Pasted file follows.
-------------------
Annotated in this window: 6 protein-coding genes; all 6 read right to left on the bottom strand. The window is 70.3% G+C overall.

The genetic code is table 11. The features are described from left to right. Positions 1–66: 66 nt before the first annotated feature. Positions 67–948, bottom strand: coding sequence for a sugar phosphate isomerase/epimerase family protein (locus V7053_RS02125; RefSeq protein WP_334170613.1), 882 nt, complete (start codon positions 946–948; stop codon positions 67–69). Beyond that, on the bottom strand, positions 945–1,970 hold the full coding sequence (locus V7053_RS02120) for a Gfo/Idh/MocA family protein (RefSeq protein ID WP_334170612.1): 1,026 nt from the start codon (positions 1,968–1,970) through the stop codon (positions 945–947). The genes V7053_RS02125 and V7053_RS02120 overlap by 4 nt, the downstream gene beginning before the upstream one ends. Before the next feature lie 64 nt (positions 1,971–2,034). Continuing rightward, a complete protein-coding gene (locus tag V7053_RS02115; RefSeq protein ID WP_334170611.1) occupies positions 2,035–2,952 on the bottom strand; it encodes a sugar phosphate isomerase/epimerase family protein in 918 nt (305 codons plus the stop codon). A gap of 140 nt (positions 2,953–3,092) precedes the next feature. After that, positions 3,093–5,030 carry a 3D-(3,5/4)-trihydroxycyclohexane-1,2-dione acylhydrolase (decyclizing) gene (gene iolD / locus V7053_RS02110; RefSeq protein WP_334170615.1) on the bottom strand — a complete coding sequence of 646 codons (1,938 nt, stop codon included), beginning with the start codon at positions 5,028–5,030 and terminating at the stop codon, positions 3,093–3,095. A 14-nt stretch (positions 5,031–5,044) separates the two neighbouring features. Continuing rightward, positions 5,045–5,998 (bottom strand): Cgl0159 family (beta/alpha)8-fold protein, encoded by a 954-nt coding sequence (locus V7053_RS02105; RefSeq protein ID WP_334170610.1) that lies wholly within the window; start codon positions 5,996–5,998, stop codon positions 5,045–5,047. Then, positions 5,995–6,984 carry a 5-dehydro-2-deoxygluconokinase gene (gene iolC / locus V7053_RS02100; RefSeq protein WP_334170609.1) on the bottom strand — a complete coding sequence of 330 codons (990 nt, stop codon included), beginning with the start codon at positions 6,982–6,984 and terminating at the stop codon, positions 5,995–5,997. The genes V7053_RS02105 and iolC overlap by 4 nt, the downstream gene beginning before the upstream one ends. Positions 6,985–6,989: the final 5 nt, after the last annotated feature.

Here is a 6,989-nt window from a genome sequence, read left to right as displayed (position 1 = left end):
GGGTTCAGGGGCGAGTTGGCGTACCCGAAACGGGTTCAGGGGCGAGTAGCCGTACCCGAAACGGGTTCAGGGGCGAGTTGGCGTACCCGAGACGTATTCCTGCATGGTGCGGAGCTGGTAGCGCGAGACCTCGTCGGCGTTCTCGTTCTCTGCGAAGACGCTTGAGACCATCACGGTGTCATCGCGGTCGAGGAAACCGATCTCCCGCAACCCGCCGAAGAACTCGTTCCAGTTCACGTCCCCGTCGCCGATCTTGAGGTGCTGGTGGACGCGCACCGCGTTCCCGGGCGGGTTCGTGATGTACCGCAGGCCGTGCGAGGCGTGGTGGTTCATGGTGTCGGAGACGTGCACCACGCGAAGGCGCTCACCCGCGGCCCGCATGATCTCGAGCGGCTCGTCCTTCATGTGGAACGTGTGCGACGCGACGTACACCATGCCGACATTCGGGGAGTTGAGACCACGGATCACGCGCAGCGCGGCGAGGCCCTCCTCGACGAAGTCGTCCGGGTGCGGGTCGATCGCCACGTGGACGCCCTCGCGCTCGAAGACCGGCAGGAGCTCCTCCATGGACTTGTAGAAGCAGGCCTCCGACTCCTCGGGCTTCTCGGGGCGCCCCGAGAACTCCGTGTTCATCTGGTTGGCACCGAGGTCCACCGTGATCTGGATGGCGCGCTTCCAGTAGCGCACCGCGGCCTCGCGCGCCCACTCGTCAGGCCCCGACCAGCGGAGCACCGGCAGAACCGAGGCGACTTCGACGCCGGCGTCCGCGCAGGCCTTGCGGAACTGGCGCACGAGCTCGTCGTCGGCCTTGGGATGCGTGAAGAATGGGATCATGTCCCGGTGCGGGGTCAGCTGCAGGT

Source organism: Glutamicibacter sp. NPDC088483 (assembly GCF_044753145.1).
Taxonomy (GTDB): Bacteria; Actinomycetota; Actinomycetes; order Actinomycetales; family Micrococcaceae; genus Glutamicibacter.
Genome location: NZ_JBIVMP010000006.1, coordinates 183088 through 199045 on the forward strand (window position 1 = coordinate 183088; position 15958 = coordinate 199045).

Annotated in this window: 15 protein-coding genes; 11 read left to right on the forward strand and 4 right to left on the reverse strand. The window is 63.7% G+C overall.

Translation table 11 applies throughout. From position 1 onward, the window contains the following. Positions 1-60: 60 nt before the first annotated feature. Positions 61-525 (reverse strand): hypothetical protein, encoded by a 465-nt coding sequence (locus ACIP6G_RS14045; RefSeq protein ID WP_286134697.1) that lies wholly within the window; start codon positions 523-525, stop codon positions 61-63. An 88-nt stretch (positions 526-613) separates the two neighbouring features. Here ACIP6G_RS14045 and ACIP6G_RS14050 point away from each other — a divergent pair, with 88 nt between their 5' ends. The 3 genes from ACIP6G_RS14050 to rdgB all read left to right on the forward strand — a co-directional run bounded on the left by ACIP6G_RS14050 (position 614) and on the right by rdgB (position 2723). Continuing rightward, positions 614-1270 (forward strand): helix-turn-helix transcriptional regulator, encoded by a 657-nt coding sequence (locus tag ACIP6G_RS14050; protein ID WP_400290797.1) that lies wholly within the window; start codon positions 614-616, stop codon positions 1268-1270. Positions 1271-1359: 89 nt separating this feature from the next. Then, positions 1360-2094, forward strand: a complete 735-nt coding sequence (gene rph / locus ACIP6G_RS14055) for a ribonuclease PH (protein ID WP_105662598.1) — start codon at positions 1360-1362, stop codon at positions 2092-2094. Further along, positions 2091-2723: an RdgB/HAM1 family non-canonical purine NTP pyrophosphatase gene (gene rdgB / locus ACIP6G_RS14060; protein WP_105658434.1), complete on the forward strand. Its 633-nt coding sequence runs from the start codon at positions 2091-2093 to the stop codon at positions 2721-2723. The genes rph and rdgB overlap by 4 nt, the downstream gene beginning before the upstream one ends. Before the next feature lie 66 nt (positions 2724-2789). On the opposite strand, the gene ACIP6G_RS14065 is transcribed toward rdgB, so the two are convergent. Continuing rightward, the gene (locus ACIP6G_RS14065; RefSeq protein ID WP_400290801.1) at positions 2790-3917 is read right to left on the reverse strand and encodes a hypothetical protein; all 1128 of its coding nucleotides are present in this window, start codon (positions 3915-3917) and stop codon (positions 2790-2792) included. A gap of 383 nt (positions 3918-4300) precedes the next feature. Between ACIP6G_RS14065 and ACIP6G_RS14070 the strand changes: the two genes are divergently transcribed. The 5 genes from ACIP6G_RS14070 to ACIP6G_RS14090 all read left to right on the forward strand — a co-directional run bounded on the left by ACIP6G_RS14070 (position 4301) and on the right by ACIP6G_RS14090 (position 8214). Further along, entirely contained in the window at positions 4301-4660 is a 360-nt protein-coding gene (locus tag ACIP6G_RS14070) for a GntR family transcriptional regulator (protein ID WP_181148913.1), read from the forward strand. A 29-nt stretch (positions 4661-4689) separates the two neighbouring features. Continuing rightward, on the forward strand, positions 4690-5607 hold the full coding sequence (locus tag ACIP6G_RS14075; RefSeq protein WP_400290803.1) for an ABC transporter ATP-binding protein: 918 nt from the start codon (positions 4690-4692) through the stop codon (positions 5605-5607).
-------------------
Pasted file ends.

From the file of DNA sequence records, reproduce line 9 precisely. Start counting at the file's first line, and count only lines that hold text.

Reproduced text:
Translation table 11 applies throughout. From position 1 onward, the window contains the following. Positions 1-60: 60 nt before the first annotated feature. Positions 61-525 (reverse strand): hypothetical protein, encoded by a 465-nt coding sequence (locus ACIP6G_RS14045; RefSeq protein ID WP_286134697.1) that lies wholly within the window; start codon positions 523-525, stop codon positions 61-63. An 88-nt stretch (positions 526-613) separates the two neighbouring features. Here ACIP6G_RS14045 and ACIP6G_RS14050 point away from each other — a divergent pair, with 88 nt between their 5' ends. The 3 genes from ACIP6G_RS14050 to rdgB all read left to right on the forward strand — a co-directional run bounded on the left by ACIP6G_RS14050 (position 614) and on the right by rdgB (position 2723). Continuing rightward, positions 614-1270 (forward strand): helix-turn-helix transcriptional regulator, encoded by a 657-nt coding sequence (locus tag ACIP6G_RS14050; protein ID WP_400290797.1) that lies wholly within the window; start codon positions 614-616, stop codon positions 1268-1270. Positions 1271-1359: 89 nt separating this feature from the next. Then, positions 1360-2094, forward strand: a complete 735-nt coding sequence (gene rph / locus ACIP6G_RS14055) for a ribonuclease PH (protein ID WP_105662598.1) — start codon at positions 1360-1362, stop codon at positions 2092-2094. Further along, positions 2091-2723: an RdgB/HAM1 family non-canonical purine NTP pyrophosphatase gene (gene rdgB / locus ACIP6G_RS14060; protein WP_105658434.1), complete on the forward strand. Its 633-nt coding sequence runs from the start codon at positions 2091-2093 to the stop codon at positions 2721-2723. The genes rph and rdgB overlap by 4 nt, the downstream gene beginning before the upstream one ends. Before the next feature lie 66 nt (positions 2724-2789). On the opposite strand, the gene ACIP6G_RS14065 is transcribed toward rdgB, so the two are convergent. Continuing rightward, the gene (locus ACIP6G_RS14065; RefSeq protein ID WP_400290801.1) at positions 2790-3917 is read right to left on the reverse strand and encodes a hypothetical protein; all 1128 of its coding nucleotides are present in this window, start codon (positions 3915-3917) and stop codon (positions 2790-2792) included. A gap of 383 nt (positions 3918-4300) precedes the next feature. Between ACIP6G_RS14065 and ACIP6G_RS14070 the strand changes: the two genes are divergently transcribed. The 5 genes from ACIP6G_RS14070 to ACIP6G_RS14090 all read left to right on the forward strand — a co-directional run bounded on the left by ACIP6G_RS14070 (position 4301) and on the right by ACIP6G_RS14090 (position 8214). Further along, entirely contained in the window at positions 4301-4660 is a 360-nt protein-coding gene (locus tag ACIP6G_RS14070) for a GntR family transcriptional regulator (protein ID WP_181148913.1), read from the forward strand. A 29-nt stretch (positions 4661-4689) separates the two neighbouring features. Continuing rightward, on the forward strand, positions 4690-5607 hold the full coding sequence (locus tag ACIP6G_RS14075; RefSeq protein WP_400290803.1) for an ABC transporter ATP-binding protein: 918 nt from the start codon (positions 4690-4692) through the stop codon (positions 5605-5607).